Welcome to 2016. I didn’t make any New Year’s resolutions per se, but I do hope to continue to recommend great comic books, graphic novels and collections to you. I’d also like to do fewer negative reviews this year, but sometimes I just gotta let you know when an item isn’t worth your hard-earner cash.
My first pick of the week for 2016 is Peanuts: A Tribute to Charles M. Schulz [BOOM! Studios; $34.99]. In celebration of the launch of the Peanuts newspaper strip 65 years ago, editor Shannon Watters gathered over 40 of today’s best cartoonists to honor, arguably, the greatest cartoonist of them all. Continue reading “TONY’S TIPS #141”
My post-Christmas pick of the week is Soldier’s Heart: The Campaign to Understand My WWII Veteran Father by Carol Tyler [Fantagraphics Books; $39.99]. In a year filled with wonderful graphic fiction and non-fiction, I fully expect this book to be among the finalists in each and every comics industry awards.
In over 350 pages, Tyler examines her rocky relationship with her dad, a World War II vet who saw combat in the Battle of the Bugle. His war experiences changed and, in many ways, damaged him forever, just as post-war events would change both him and Tyler’s mother. Continue reading “TONY’S TIPS #140”
Since the final issues of Secret Wars have not yet shipped, putting aside the question of how does a publisher allow that to happen, I can only speculate on the state of the Marvel Universe in the wake of that event. The new first issues from Marvel seem to take place several months after Secret Wars. The multiverse seems to have been restored to some extent, but some parallel universes didn’t survive the event. Some characters seem to be back on their own versions of Earth and others now live on whatever Marvel is calling their main universe. This deep thinking makes my brain hurt. Continue reading “TONY’S TIPS #139”
This is the last week I’ll be playing up the “great holiday gift” aspect of my reviews. If you haven’t done all your shopping by next week’s column, then you’re probably going to be stuck with whatever the red light specials are at Kmart.
I bought myself an early birthday/Christmas gift last month. Usagi Yojimbo: The Special Edition [Fantagraphics; $74.99] is a glorious, two volumes in a slipcase collection of the entire Fantagraphics run of Stan Sakai’s wonderful stories of a rabbit ronin in feudal Japan. These two volumes have well over a thousand pages of comics plus lots of cool extras. Continue reading “TONY’S TIPS #138”
My pick of the week is Trashed by Derf Backderf [Abrams; $18.85]. Backderf is the bestselling author of My Friend Dahmer. HisÂ latest graphic novel is “an ode to the crap job of all crap jobs” and is based on Derf’s personal experiences as a garbage collector. It’s an entertaining, informative combo of real-life situations filtered through fiction and downright scary facts about the amount of trash humans have been creating for decades and continue to create every day of our lives.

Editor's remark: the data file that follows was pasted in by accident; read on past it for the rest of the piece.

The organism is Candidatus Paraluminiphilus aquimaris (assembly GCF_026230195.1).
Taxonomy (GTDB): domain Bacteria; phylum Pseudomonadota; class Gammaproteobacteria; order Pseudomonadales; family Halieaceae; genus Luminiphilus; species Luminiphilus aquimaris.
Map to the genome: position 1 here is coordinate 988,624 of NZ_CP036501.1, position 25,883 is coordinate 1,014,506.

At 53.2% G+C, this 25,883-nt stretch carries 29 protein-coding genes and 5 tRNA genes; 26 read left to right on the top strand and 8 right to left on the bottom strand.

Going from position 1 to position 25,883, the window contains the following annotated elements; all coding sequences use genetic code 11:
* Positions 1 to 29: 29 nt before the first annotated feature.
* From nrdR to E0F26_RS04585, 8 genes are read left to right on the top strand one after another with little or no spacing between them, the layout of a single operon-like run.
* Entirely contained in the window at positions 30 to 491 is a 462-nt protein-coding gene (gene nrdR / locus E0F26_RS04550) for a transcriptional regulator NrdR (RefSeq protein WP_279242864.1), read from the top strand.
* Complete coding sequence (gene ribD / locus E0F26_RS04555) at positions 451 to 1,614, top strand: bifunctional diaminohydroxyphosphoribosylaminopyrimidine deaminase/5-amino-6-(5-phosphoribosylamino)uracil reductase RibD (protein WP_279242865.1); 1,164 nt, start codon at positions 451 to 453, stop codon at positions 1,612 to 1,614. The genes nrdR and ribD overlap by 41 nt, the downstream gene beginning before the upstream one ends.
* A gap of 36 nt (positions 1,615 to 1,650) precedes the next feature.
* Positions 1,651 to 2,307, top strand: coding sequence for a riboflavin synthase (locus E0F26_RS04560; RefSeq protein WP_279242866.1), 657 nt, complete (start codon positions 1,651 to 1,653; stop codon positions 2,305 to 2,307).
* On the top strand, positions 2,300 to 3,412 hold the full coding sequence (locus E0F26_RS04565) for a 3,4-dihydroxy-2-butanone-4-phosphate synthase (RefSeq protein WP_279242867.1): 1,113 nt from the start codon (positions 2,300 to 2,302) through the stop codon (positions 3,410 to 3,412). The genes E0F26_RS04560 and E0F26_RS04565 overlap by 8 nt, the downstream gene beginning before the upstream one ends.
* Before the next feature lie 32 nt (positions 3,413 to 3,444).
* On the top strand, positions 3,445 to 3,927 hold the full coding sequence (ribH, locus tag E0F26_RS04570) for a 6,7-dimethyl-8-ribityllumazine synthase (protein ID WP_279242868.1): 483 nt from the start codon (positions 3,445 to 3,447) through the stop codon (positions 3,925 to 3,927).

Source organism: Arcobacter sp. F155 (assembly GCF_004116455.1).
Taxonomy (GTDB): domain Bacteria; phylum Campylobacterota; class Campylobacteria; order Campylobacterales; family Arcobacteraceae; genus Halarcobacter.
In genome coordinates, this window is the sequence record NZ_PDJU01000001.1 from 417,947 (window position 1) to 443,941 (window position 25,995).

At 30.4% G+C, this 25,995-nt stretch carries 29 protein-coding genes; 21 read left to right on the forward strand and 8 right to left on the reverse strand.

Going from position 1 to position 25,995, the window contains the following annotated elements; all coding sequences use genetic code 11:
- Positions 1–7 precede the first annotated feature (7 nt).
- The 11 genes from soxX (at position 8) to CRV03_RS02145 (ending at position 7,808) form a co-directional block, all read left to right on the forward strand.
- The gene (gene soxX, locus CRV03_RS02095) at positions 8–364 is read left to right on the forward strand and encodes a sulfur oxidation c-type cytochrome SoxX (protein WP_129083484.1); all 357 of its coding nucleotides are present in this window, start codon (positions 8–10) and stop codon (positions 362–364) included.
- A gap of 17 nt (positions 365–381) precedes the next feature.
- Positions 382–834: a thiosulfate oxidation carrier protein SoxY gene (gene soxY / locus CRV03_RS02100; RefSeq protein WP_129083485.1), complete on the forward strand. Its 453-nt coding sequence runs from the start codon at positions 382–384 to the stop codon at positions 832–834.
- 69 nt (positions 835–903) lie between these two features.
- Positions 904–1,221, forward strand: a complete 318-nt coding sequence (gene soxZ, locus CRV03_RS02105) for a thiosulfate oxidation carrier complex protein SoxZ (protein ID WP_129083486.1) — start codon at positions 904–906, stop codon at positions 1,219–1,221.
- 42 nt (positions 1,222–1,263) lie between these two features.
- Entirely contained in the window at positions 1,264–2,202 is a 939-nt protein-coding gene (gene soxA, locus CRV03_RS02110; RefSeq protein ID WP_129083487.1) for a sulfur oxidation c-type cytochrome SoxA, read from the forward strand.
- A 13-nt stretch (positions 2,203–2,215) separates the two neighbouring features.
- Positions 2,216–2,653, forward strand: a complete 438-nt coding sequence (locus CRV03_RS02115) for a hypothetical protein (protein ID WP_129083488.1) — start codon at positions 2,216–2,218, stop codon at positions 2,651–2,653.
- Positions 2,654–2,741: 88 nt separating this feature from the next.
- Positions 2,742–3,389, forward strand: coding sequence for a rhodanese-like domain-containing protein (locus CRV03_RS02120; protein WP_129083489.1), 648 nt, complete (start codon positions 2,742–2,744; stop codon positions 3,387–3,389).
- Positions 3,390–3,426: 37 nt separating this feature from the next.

Virtually every character in Trashed is off in some way. Some are quirky, such as the garbage collector who collects old pianos that are discarded by their former owners. Others are just trying to get through soul-crushing jobs. A few are jerks whose purpose in life seems to be to take bad situations and make them worse. What they have in common is that, at least as Derf presents them, they will fascinate you. Continue reading “TONY’S TIPS #137”
Christmas is a big deal at Casa Isabella. The family works hard at coming up with those great gifts for each other. Beyond my wife and kids, I also enjoy spreading the gospel of comics while spreading holiday good cheer to friends, neighbors and more distant members of our family. Maybe I’m something of a zealot, but I am convinced you can find a comics gift for virtually every person on your gift list. For example…
Have a friend or relative who fought in or lived through World War II? If they were young enough during those war years, odds are good they read at least some comic books. Comic books were easy to carry around and relatively cheap. They were perfect for an audience that had to curb its spending in other areas. Continue reading “TONY’S TIPS #136”
My professional relationship with Marvel’s Iron Fist has been slim. I wrote three issues of Marvel Premiere back in the 1970s, issues notable only for my atrocious attempt to write Batroc the Leaper’s French accent and the momentous, however brief, creation a d first appearance of Misty Knight. I also wrote a fill-in issue of Power Man and Iron Fist titled “O Deadly Debutante,” of which I remain fond to this day. I haven’t kept with Iron Fist aka Danny Rand in recent years, save for being amused and entertained by his youthful variation in the current Ultimate Spider-Man cartoons on Disney XD. That Danny is a pleasant chap. Continue reading “TONY’S TIPS #135”